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Conn. state police get $2.3M grant to fight heroin, fentanyl trafficking

In Connecticut, fentanyl was involved in 84% of drug deaths last year, up from 25% of fatal overdoses just five years prior

fentanyl, opioid crisis connecticut

Mark Jenkins, of the Greater Hartford Harm Reduction Coalition, sorts six-months worth of bags retrieved from the streets that contained fentanyl.

Mark Mirko

By Rebecca Lurye
Hartford Courant

HARTFORD, Conn. — Connecticut state police will use a $2.3 million grant from the Department of Justice to support its investigations of heroin, fentanyl and other opioids, which caused a record number of drug deaths last year.

The state Department of Emergency Services and Public Protection is one of 13 law enforcement teams receiving funding this year from the federal Anti-Heroin Task Force Program. The DOJ’s Office of Community Oriented Policing selected agencies in states with high rates of admissions into detox and rehabilitation programs for heroin, fentanyl and other opioids.

Nearly half of all clients in state addiction programs last year were admitted for use of heroin or other opioids, with heroin being the most common.

That’s across more than 10,000 people who entered detox and rehabilitation programs through the Connecticut Department of Mental Health and Addiction Services in fiscal year 2020, and tens of thousands more who were admitted to outpatient programs.

While most people entering treatment say they are addicted to heroin, the drug is now commonly mixed with illegally-made fentanyl, a synthetic opioid that is 50 to 100 times more potent than morphine.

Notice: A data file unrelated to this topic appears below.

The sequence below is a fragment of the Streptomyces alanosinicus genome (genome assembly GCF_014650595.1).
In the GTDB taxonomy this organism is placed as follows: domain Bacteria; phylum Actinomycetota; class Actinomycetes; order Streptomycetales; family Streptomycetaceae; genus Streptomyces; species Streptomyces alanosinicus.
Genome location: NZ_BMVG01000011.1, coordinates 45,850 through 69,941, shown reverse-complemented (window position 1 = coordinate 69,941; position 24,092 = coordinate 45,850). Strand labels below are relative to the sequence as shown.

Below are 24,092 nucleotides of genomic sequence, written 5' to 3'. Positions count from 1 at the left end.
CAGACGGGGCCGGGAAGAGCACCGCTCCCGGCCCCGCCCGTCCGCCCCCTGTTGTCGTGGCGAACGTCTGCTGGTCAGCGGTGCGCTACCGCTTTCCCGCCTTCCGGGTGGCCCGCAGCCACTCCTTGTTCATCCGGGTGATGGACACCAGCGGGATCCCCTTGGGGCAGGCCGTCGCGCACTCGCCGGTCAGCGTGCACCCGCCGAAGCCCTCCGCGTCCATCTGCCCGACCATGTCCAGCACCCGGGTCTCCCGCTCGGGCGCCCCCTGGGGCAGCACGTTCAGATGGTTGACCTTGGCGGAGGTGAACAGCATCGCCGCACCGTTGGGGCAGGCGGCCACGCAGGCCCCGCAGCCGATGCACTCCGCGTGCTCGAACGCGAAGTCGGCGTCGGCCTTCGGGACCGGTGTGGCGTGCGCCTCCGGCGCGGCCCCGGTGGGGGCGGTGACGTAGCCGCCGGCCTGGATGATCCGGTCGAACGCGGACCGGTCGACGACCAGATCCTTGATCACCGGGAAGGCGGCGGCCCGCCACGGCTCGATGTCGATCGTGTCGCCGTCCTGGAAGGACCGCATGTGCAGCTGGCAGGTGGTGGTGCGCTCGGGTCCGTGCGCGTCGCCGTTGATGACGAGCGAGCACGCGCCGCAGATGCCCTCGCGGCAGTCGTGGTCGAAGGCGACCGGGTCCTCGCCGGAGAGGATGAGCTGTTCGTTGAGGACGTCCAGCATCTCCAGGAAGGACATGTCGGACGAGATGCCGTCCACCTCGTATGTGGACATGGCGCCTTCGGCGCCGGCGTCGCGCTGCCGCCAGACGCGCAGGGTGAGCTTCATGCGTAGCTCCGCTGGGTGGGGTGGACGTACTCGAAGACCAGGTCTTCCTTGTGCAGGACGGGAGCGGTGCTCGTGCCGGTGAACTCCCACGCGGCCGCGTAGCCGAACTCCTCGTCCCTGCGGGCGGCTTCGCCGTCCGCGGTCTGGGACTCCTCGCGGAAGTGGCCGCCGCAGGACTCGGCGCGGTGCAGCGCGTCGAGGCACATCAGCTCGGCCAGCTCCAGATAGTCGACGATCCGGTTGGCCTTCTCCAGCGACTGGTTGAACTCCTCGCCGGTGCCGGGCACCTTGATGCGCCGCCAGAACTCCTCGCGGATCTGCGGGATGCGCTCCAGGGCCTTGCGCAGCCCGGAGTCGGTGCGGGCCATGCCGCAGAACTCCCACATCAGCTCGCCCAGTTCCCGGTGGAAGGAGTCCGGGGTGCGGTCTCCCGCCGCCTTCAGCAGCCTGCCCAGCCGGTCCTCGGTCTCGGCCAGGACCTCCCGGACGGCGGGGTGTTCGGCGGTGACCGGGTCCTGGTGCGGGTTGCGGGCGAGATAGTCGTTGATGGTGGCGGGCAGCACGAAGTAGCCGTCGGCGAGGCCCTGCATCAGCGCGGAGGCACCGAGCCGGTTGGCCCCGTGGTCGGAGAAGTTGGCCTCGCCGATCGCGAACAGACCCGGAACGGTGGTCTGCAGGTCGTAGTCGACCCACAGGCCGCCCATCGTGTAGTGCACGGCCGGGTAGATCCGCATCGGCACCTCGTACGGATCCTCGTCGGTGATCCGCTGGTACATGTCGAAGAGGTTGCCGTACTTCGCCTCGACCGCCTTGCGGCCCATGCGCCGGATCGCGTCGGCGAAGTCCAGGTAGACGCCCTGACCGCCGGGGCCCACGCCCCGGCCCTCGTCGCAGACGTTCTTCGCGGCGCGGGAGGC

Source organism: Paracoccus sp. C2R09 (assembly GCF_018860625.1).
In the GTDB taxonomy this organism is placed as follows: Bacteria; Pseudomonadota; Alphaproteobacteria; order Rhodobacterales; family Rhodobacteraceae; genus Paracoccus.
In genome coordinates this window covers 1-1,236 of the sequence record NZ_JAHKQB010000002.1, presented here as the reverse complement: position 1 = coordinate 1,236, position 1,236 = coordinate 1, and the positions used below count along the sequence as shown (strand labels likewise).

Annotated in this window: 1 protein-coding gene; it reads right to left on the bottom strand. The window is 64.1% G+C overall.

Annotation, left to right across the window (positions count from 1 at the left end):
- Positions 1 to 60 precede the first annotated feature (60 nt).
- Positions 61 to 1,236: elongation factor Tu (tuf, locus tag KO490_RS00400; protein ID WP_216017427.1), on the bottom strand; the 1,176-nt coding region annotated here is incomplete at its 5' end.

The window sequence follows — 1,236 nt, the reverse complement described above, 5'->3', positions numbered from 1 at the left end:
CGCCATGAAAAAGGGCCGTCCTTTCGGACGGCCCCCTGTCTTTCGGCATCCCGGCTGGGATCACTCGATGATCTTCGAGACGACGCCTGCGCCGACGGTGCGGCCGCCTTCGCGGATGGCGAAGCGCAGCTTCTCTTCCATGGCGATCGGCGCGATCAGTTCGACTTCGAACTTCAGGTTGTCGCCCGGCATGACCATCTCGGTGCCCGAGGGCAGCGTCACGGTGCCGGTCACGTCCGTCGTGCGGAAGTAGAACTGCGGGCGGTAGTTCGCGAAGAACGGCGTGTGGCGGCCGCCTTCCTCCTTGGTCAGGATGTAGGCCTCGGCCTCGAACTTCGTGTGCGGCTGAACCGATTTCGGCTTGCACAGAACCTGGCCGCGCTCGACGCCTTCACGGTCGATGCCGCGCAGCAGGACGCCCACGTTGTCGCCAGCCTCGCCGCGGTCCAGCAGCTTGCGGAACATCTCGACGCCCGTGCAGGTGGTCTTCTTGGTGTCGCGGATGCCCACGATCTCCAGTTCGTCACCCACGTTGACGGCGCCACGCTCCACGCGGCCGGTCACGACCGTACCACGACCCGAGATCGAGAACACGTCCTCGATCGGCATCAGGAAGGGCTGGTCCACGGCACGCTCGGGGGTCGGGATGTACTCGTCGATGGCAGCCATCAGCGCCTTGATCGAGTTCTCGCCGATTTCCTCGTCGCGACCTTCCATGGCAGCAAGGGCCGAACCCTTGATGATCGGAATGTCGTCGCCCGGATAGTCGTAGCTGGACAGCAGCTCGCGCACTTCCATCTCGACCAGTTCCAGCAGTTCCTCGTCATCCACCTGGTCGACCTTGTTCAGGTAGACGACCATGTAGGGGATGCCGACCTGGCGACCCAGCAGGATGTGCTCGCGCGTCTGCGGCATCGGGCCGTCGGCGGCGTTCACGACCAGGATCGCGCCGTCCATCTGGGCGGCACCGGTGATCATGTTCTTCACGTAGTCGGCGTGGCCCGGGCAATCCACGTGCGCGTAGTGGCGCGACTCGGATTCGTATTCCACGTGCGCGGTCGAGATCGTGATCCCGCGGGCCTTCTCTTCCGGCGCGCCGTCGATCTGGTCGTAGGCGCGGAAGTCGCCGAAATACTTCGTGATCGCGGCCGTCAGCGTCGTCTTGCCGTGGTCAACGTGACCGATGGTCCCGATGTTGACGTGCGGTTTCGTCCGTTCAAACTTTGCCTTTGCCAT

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Experts say this is what’s driven America’s surge in fatal overdoses in recent years, a trend that continued into the COVID-19 pandemic. Drug deaths killed about 94,500 people in the U.S. last year, a 30% increase from 2019, according to provisional data from the Centers for Disease Control and Prevention.

In Connecticut, the prevalence of fentanyl has grown dramatically. It was involved in 84% of drug deaths last year, up from 25% of fatal overdoses just five years prior, according to state statistics. The number of fatal overdoses also doubled in that time, from 728 deaths in 2015 to 1,369 in 2020, a state high.

State law enforcement teams in Massachusetts, New Hampshire, New Jersey and Pennsylvania also received multimillion dollar awards from the Anti-Heroin Task Force Program.

“The Department of Justice is very pleased to provide these critical public safety resources and continue supporting law enforcement efforts to battle against the national crisis posed by the manufacture and distribution of methamphetamine, heroin and prescription opioids,” Associate Attorney General Vanita Gupta said in the announcement Monday. “This funding will help to greatly reduce the availability of lethal drugs and maintain health and safety in our communities.”

Several other Northeast states also received funding under the COPS Office’s Anti-Methamphetamine Program. State law enforcement agencies in Massachusetts, New Jersey, New York and Pennsylvania received a total of $6 million through that program.

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